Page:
Covid-19 fog hangs over consents increase

New dwelling consents were up by 20% year-on-year in June. That’s a big increase but it doesn’t allay the concerns of economists going forward.

Thursday, July 30th 2020

There were 3,477 new dwellings consents issued in June, which was an increase of 20% on the number issued in June 2019, according to Stats NZ’s latest data.

While there was a mere 0.5% rise in consents from May, annual consents for the June 2020 year ticked up to 37,614 – which means issuance remains at record levels.

Stats NZ acting construction indicators manager Dave Adair says while there was a fall in consents in April during alert level four lockdown, it was followed by a high number of consents in May and June.

But currently there is uncertainty around consent numbers due to the wide-ranging implications of Covid-19.

"Although many new homes are built within a year of gaining consent… we will have to wait before any changes to the actual supply of homes are noticeable, including insights into completion rates."

While June’s strength in consent issuance impressed economists, they also remain concerned about the uncertainties surrounding the construction industry going forward.

Westpac senior economist Satish Ranchhod says consents are running at levels not seen since the 1970s – and that is even more impressive given the disruptions to consent processing since in the level four lockdown.

“Looking across regions, consent issuance in Auckland remains strong with 14,780 new dwellings consented over the past year. That pace of issuance will allow home building in Auckland to catch up with the strong growth in its population in recent years.”

With a large number of new dwellings being consented over the past year, he expects that residential construction levels will remain firm through the back half of the year. Increased spending on home renovations will also help to support employment in the building sector, Ranchhod says.

“However, as we look to the year ahead, we expect that uncertainty around the outlook will see fewer new housing projects being consented. That trend will be reinforced by the sharp downturn in net migration and population growth already in train.”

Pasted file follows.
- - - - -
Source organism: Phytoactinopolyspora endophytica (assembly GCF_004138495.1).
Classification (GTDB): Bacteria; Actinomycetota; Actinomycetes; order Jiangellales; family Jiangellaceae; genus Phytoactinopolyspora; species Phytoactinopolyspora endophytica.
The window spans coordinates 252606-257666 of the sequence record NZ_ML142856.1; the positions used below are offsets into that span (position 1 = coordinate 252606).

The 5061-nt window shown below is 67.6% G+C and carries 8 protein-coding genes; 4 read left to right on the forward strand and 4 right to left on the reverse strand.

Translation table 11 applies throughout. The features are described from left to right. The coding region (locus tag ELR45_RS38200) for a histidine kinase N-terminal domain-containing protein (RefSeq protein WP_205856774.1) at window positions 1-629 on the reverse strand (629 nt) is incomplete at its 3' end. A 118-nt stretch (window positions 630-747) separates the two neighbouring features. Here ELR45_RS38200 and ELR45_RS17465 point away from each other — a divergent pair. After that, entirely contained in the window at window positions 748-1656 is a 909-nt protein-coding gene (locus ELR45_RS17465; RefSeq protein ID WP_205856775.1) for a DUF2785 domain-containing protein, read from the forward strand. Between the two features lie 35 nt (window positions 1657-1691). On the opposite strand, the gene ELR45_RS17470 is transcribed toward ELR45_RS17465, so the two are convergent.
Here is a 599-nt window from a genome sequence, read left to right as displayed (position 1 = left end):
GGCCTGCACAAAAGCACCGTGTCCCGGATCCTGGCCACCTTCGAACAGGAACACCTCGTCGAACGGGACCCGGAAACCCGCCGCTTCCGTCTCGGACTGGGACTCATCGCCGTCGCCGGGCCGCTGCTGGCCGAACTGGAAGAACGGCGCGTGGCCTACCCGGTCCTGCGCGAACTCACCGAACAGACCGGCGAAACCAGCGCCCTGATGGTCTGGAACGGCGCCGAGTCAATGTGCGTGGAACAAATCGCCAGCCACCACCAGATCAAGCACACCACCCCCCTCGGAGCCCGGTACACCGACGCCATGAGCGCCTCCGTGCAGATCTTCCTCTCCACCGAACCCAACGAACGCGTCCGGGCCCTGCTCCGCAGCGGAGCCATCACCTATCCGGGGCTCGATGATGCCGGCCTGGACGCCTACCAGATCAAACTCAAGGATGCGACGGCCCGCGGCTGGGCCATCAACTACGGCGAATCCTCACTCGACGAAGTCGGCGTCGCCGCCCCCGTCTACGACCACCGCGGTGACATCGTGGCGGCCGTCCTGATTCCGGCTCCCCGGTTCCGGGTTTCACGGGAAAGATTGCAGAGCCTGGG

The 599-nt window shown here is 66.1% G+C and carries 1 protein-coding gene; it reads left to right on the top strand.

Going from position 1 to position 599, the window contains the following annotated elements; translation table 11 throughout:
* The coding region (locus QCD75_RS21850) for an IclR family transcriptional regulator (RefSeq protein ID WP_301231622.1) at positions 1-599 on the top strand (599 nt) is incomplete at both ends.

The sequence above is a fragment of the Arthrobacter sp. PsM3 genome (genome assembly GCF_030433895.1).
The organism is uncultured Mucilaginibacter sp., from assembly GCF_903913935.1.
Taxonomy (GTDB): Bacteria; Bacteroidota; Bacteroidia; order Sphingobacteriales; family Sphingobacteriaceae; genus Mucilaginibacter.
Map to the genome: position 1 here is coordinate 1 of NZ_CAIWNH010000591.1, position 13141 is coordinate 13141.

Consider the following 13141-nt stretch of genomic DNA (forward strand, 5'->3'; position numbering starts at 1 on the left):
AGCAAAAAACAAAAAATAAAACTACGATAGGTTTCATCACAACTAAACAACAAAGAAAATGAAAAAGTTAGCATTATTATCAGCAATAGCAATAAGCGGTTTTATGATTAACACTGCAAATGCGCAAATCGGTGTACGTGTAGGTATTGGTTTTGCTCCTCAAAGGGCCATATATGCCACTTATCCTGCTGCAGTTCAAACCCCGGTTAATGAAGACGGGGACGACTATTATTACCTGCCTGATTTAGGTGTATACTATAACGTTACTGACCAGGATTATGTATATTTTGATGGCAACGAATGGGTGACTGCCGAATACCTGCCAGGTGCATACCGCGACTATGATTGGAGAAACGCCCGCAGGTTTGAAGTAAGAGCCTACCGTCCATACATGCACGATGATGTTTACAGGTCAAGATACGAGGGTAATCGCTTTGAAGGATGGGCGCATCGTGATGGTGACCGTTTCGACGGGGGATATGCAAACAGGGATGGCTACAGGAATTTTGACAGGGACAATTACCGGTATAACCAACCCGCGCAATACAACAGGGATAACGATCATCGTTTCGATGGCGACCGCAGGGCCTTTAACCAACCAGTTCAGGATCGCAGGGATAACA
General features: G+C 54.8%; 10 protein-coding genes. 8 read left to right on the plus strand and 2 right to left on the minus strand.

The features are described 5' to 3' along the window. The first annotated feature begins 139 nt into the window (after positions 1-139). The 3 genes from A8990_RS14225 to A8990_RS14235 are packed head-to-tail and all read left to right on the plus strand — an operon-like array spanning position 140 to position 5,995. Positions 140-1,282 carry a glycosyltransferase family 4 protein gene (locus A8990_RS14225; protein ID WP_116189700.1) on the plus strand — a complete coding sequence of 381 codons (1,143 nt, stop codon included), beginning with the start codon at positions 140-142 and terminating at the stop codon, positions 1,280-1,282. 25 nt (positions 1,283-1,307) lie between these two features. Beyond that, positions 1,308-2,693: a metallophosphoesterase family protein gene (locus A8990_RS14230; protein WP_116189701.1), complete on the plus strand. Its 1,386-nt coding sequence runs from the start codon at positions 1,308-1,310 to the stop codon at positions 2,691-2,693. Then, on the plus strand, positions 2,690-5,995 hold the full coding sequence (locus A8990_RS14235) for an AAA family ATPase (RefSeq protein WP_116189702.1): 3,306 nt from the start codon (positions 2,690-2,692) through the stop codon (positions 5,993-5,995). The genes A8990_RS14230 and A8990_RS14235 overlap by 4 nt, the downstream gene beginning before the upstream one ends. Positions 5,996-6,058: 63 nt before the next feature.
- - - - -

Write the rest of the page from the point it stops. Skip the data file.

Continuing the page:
For ASB senior economist Mark Smith, it will take several more months for the Covid-19 fog to clear - but, in underlying terms, regional consent issuance looks to have held up well, all things considered.

Over the coming months, he expects construction activity to pick up to complete projects which were underway prior to the lock down and to address a sizeable pipeline of consented work that needs to be done.

“Further ahead, the deep recession for 2020 (we expect a 5% fall in GDP) and a subdued demand environment (despite record low mortgage interest rates) are expected to soften construction demand and result in some construction projects being cancelled.”

There could be potentially longer-lasting impacts on construction activity if New Zealand’s borders stay shut or the shift in work patterns observed during Covid-19 becomes more entrenched, Smith adds.


On Saturday, August 01st 2020 7:16 pm FJ said:

As always economists are quick to change there outlook as the current financial climate evolves or changes. Reality is ....they dont know! None of us do. Its down to your own experience and agenda ( Doing your own research is absolutely vital). My own experience could tell me that consents are rising because the average person could quite easily work out that building is actually cheaper or similar to paying exorbitant existing home prices, as long as you have land...and obviously they do. In addition, the construction industry will continue, NZ is in a prime position to attract some of the worlds best and most qualified people, so infrastructure will need to continue on this basis. We are now one of the most sought after countries to live.....yes it will be expensive to live here.....and?

Heartland Bank - Online 1.99
Kainga Ora - First Home Buyer Special 2.25
ICBC 2.45
HSBC Premier 2.45
Westpac Special 2.49
The Co-operative Bank - Owner Occ 2.49
TSB Special 2.49
ANZ Special 2.49
Kiwibank Special 2.55
SBS Bank Special 2.55
AIA 2.55
Heartland Bank - Online 2.35
SBS Bank Special 2.49
HSBC Premier 2.60
ICBC 2.65
China Construction Bank Special 2.65
TSB Special 2.65
The Co-operative Bank - Owner Occ 2.69
AIA 2.69
Westpac Special 2.69
ANZ Special 2.69
ASB Bank 2.69
HSBC Premier 2.89
SBS Bank Special 2.99
The Co-operative Bank - Owner Occ 2.99
AIA 2.99
Westpac Special 2.99
BNZ - Classic 2.99
ICBC 2.99
ASB Bank 2.99
China Construction Bank Special 2.99
Kiwibank Special 3.19
TSB Special 3.19
Heartland Bank - Online 2.95
Resimac 3.39
Kiwibank - Offset 3.40
Kiwibank 3.40
Kiwibank Special 3.40
Bluestone 3.49
ICBC 3.69
Heartland 3.95
The Co-operative Bank - Owner Occ 4.40
The Co-operative Bank - Standard 4.40
Kainga Ora 4.43

More Stories

Dunedin in demand

Thursday, October 29th 2020

Dunedin in demand

A supply and demand imbalance together with improved housing stock mean Dunedin’s values are on the rise, writes Joanna Jefferies.

Always do your homework

Tuesday, October 27th 2020

Always do your homework

With the housing market running hot there’s growing numbers of buyers out there and that’s left the Real Estate Authority (REA) reminding them to do their homework.

Education for landlords by landlords

Friday, October 23rd 2020

Education for landlords by landlords

Self-managing landlords are signing up in droves for the NZ Property Investors Federation’s new education programme which aims to help landlords run their properties like professionals.

What lies ahead for investors

Wednesday, October 21st 2020

What lies ahead for investors

Election 2020 is done and dusted – and a red landslide has left the Labour Party firmly in charge of the next government. But what could that mean for property investors?